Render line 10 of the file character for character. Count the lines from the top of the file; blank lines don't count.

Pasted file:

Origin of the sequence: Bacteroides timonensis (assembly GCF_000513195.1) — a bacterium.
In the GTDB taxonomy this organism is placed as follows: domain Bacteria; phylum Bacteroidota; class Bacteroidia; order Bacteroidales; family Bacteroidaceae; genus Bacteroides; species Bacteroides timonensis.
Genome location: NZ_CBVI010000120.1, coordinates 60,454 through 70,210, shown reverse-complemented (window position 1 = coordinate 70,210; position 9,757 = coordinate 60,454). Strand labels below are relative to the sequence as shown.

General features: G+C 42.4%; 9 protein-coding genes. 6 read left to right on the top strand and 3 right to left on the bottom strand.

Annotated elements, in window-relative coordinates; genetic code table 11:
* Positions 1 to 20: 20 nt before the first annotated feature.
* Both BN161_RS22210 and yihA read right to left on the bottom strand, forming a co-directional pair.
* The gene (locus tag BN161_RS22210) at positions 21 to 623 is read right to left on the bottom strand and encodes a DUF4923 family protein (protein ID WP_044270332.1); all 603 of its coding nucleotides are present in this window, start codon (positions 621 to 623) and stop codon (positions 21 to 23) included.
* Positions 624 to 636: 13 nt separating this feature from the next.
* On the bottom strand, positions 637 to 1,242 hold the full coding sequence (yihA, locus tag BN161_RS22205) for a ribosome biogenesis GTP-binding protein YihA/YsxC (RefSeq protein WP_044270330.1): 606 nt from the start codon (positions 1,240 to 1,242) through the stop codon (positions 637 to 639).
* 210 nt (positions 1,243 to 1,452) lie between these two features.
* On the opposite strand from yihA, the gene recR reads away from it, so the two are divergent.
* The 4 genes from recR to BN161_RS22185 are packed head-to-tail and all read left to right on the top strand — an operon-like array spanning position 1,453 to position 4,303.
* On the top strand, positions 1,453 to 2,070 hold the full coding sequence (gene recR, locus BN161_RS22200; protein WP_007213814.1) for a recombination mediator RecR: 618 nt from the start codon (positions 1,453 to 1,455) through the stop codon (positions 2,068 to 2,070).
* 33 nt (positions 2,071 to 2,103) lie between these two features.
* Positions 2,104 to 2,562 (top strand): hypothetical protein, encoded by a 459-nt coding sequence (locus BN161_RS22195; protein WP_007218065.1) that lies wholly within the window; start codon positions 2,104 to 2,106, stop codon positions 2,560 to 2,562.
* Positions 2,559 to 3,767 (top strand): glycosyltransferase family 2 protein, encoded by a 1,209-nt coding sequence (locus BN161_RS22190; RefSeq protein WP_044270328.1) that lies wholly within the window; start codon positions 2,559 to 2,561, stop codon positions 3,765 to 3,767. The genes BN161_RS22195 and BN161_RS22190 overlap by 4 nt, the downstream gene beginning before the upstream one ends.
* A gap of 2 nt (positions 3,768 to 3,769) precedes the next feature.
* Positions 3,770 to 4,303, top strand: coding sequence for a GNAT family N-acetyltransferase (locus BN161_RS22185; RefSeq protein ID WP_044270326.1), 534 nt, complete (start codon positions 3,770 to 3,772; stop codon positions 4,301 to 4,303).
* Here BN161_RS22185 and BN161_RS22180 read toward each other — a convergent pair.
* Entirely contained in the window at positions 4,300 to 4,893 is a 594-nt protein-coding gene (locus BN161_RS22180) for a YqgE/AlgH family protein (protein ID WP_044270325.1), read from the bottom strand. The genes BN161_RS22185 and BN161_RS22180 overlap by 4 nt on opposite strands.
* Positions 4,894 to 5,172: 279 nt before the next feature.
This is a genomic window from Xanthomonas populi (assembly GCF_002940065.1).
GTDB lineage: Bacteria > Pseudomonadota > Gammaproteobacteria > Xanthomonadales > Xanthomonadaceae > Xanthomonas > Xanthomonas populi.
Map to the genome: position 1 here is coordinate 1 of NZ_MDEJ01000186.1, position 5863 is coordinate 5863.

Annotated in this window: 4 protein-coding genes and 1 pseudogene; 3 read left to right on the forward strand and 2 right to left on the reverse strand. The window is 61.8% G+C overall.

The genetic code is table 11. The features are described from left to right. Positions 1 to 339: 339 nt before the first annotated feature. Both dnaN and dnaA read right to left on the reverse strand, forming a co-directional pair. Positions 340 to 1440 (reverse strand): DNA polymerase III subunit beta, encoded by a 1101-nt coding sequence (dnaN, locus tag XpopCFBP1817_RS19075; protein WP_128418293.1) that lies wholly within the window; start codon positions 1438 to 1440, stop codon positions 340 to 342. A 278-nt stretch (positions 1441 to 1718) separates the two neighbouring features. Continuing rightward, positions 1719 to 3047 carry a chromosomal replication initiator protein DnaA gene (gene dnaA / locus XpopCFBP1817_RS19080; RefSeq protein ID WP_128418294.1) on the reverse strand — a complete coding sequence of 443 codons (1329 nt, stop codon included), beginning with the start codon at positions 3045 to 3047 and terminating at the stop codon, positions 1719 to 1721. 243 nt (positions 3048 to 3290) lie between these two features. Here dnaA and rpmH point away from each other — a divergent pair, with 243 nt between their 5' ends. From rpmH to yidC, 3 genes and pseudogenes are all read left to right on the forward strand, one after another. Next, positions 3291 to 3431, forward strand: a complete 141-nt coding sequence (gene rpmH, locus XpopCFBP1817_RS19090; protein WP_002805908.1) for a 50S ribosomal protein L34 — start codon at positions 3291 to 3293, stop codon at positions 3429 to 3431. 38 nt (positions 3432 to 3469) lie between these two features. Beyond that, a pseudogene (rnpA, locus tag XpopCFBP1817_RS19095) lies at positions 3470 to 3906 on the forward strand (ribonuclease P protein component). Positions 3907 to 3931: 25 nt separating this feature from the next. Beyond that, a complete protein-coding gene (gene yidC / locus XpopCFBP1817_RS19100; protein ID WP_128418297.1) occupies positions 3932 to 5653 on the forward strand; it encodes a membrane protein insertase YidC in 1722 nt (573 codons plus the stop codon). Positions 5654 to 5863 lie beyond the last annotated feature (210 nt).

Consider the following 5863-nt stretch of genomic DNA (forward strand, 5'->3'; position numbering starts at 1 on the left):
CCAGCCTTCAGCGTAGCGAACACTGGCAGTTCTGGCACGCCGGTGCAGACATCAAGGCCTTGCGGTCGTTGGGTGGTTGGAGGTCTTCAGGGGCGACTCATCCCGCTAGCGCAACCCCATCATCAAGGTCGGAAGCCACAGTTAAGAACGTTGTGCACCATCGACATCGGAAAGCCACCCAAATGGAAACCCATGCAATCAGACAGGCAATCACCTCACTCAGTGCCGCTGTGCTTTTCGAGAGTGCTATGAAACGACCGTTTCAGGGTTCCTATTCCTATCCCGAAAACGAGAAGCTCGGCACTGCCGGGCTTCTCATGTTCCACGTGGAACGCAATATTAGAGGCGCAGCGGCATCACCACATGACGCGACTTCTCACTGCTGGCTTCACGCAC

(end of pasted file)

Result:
* On the bottom strand, positions 637 to 1,242 hold the full coding sequence (yihA, locus tag BN161_RS22205) for a ribosome biogenesis GTP-binding protein YihA/YsxC (RefSeq protein WP_044270330.1): 606 nt from the start codon (positions 1,240 to 1,242) through the stop codon (positions 637 to 639).